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Donald Trump is terrified that Hurricane Florence will become ‘his Katrina’: report

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President Donald Trump has reportedly become obsessed with making his response to Hurricane Florence backlash-proof so that it doesn’t become “his Katrina moment.”

Sources inside and outside the White House told the Daily Beast that Trump appears to be primarily worried about managing public perception regarding Florence and, to a lesser extent, Maria.

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“Multiple times I’ve heard him talk about how you don’t want a Katrina moment,” a former senior Trump White House official told the website. “You can’t do anything about what weather is going to do, but you can certainly manage the response and the optics of what you’re doing in addition to the substance of what you’re doing.”

The report noted that “image-obsessed” Trump has been feverishly calling “Senators and governors and mayors to assure them that the federal government will make all necessary resources available to deal with and recover from what is expected to be a devastating natural disaster.”

The former administration official said the “vintage” presidential response is “one of the times that he is really dialed into federal government interaction with state and local leaders.”

“He’s gonna start by talking to the political leaders because when they’re asked if they’ve talked to him he wants them to be able to say yes,” the source said.

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‘The wheels are coming off’: MSNBC panel says Trump told his chief of staff to ‘walk the plank’

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Two MSNBC anchors discussed Thursday's whirlwind day of breaking news in scandals involving President Donald Trump.

The host of "The Rachel Maddow Show" joined Brian Williams on "The 11th Hour" to discuss Trump holding the G7 Summit at his Trump National Doral Miami golf course and the White House acting chief of staff, Mick Mulvaney, confessing that there was a quid pro quo with Ukraine -- before attempting to walk back his confession.

"Did things change today, do you think?" Williams asked.

"I do feel like the wheels are coming off," Maddow said.

"For the Energy Secretary [Rick Perry] to resign, you've had two cabinet secretaries resign during the impeachment proceedings already, one of whom, the current one resigning tonight, the Energy Secretary, does appear to be involved in the scheme, at least on a couple of different levels. We have got the White House Chief of Staff who was sent out today, not only to make the, 'Yes, it was quid pro quo. Yes, we did it. What are you going to make of it?' article -- which was bracing, but then to take it back, simultaneously announcing this self-dealing, which is something more blatant than we’ve ever seen from any president in U.S. history," she explained.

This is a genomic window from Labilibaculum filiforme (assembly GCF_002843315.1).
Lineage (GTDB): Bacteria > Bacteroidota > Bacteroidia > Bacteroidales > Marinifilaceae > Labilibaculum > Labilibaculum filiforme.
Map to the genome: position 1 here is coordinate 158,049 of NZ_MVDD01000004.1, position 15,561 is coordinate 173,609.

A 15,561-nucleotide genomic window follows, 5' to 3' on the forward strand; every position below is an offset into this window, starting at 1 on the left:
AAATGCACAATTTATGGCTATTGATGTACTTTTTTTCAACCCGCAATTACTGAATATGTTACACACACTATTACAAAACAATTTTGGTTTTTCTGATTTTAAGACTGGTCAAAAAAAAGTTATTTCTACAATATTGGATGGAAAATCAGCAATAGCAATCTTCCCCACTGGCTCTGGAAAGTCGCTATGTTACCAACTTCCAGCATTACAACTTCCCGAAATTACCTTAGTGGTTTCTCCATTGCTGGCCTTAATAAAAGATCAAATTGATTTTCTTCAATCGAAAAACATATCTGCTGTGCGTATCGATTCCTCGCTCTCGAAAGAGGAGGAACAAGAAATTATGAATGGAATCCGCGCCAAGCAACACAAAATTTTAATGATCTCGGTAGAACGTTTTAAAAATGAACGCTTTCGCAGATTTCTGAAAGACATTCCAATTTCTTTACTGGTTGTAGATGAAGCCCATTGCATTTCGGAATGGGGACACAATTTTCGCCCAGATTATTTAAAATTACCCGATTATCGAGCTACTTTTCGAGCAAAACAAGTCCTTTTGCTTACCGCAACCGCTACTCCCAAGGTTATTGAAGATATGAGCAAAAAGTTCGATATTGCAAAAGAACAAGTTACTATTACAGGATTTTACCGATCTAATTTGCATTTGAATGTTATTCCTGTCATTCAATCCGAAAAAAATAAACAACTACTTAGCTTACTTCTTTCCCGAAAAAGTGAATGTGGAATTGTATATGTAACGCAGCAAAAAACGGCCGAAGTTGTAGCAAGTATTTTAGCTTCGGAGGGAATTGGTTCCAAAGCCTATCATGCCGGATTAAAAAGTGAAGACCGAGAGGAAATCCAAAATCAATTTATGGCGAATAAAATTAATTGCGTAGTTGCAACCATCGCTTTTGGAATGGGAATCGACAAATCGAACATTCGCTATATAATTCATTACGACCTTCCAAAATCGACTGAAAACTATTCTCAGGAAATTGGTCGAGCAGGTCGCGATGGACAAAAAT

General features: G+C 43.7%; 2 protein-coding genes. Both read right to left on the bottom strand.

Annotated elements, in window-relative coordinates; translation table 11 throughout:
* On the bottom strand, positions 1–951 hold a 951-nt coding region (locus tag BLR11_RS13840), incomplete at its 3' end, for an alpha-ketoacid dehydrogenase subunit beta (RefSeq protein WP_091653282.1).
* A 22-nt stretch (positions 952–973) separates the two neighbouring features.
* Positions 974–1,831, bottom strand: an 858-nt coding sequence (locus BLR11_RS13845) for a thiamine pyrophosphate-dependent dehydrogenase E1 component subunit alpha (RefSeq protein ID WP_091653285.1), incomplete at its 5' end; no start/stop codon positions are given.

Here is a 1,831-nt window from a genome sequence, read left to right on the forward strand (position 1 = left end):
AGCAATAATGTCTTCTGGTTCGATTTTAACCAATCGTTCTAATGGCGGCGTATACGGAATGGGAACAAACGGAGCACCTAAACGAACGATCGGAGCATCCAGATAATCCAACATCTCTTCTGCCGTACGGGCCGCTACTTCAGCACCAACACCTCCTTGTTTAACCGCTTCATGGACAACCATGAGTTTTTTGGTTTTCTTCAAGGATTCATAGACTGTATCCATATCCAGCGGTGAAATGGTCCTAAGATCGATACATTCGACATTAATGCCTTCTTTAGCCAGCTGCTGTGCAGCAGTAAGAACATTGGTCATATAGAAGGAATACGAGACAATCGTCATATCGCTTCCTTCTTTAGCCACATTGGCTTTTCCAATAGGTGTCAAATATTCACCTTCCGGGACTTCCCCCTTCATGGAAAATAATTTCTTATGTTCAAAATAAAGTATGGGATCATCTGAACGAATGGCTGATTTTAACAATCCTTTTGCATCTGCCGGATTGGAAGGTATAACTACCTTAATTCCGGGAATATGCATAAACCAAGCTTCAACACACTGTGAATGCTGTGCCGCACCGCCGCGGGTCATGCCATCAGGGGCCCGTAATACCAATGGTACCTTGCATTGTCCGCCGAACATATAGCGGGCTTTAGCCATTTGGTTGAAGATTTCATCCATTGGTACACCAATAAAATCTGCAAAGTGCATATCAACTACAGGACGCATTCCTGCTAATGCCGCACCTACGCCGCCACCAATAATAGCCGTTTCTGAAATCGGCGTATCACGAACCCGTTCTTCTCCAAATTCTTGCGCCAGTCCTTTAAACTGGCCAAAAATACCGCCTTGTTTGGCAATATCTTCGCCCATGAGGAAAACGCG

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Rick Wilson rips Trump for holding G7 meeting at his ‘South Florida House of Bed Bugs Hotel’

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Republican strategist Rick Willson blasted President Donald Trump after the administration announced that the G7 meeting of world leaders would be held at his Trump National Doral Miami golf course.

Chief of staff and Office of Management and Budget Director Mick Mulvaney announced the severely under-performing resort would receive the lucrative contract during a contentious White House briefing.

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2020 Election

Trump impersonated a CNN anchor — and a US president — during epic meltdown at Texas speech

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President Donald Trump offered multiple impersonations during a campaign rally in Dallas, Texas on Thursday.

Trump showed the crowd his impersonation of a president of the United States -- and a CNN anchor.

"No guns. No religion. No oil. No natural gas," Trump said. "Abraham Lincoln could not win Texas under those circumstances. Couldn’t do it."

In fact, Abraham Lincoln could not win Texas when he ran for president as the state refused to print any ballots with his name.

He then showed the audience two impersonations as part of his 87-minute speech.

"I used it to say, I can be more presidential. Look," Trump said, as he shuffled awkwardly on stage.

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